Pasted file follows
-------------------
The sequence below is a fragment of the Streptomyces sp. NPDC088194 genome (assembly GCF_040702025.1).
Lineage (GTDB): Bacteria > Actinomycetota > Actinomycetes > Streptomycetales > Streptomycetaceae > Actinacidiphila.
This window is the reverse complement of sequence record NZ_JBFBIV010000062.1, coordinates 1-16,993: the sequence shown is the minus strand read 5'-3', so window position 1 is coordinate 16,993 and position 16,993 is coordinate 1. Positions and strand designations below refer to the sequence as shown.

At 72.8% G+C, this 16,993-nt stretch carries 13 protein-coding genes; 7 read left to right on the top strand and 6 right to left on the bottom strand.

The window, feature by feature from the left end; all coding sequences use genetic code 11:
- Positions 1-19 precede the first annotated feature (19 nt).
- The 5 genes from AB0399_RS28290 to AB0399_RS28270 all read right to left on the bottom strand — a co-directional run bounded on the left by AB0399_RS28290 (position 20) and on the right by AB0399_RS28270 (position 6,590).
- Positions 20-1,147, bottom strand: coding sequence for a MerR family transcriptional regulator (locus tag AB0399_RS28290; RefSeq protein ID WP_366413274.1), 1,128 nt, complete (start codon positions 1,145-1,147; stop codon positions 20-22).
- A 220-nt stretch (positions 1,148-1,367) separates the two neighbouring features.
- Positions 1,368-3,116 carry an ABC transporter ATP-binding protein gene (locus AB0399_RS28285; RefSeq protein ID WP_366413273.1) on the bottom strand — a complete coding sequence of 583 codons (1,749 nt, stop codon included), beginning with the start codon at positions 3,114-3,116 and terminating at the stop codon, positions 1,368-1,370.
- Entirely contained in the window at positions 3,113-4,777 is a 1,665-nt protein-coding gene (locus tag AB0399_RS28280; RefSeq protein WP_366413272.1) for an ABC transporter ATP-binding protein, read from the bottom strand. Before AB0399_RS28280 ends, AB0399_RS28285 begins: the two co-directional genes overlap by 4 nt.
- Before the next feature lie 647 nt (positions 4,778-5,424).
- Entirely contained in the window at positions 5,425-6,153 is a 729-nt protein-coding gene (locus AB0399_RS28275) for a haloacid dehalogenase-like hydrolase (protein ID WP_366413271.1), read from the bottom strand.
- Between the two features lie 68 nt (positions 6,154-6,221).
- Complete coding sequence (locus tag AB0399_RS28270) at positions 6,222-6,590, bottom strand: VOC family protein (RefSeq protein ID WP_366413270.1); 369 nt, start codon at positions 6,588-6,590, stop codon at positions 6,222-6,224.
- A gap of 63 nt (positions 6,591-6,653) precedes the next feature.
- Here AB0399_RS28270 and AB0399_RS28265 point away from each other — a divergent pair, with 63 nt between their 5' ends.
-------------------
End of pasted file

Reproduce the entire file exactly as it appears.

The sequence below is a fragment of the Streptomyces sp. NPDC088194 genome (assembly GCF_040702025.1).
Lineage (GTDB): Bacteria > Actinomycetota > Actinomycetes > Streptomycetales > Streptomycetaceae > Actinacidiphila.
This window is the reverse complement of sequence record NZ_JBFBIV010000062.1, coordinates 1-16,993: the sequence shown is the minus strand read 5'-3', so window position 1 is coordinate 16,993 and position 16,993 is coordinate 1. Positions and strand designations below refer to the sequence as shown.

At 72.8% G+C, this 16,993-nt stretch carries 13 protein-coding genes; 7 read left to right on the top strand and 6 right to left on the bottom strand.

The window, feature by feature from the left end; all coding sequences use genetic code 11:
- Positions 1-19 precede the first annotated feature (19 nt).
- The 5 genes from AB0399_RS28290 to AB0399_RS28270 all read right to left on the bottom strand — a co-directional run bounded on the left by AB0399_RS28290 (position 20) and on the right by AB0399_RS28270 (position 6,590).
- Positions 20-1,147, bottom strand: coding sequence for a MerR family transcriptional regulator (locus tag AB0399_RS28290; RefSeq protein ID WP_366413274.1), 1,128 nt, complete (start codon positions 1,145-1,147; stop codon positions 20-22).
- A 220-nt stretch (positions 1,148-1,367) separates the two neighbouring features.
- Positions 1,368-3,116 carry an ABC transporter ATP-binding protein gene (locus AB0399_RS28285; RefSeq protein ID WP_366413273.1) on the bottom strand — a complete coding sequence of 583 codons (1,749 nt, stop codon included), beginning with the start codon at positions 3,114-3,116 and terminating at the stop codon, positions 1,368-1,370.
- Entirely contained in the window at positions 3,113-4,777 is a 1,665-nt protein-coding gene (locus tag AB0399_RS28280; RefSeq protein WP_366413272.1) for an ABC transporter ATP-binding protein, read from the bottom strand. Before AB0399_RS28280 ends, AB0399_RS28285 begins: the two co-directional genes overlap by 4 nt.
- Before the next feature lie 647 nt (positions 4,778-5,424).
- Entirely contained in the window at positions 5,425-6,153 is a 729-nt protein-coding gene (locus AB0399_RS28275) for a haloacid dehalogenase-like hydrolase (protein ID WP_366413271.1), read from the bottom strand.
- Between the two features lie 68 nt (positions 6,154-6,221).
- Complete coding sequence (locus tag AB0399_RS28270) at positions 6,222-6,590, bottom strand: VOC family protein (RefSeq protein ID WP_366413270.1); 369 nt, start codon at positions 6,588-6,590, stop codon at positions 6,222-6,224.
- A gap of 63 nt (positions 6,591-6,653) precedes the next feature.
- Here AB0399_RS28270 and AB0399_RS28265 point away from each other — a divergent pair, with 63 nt between their 5' ends.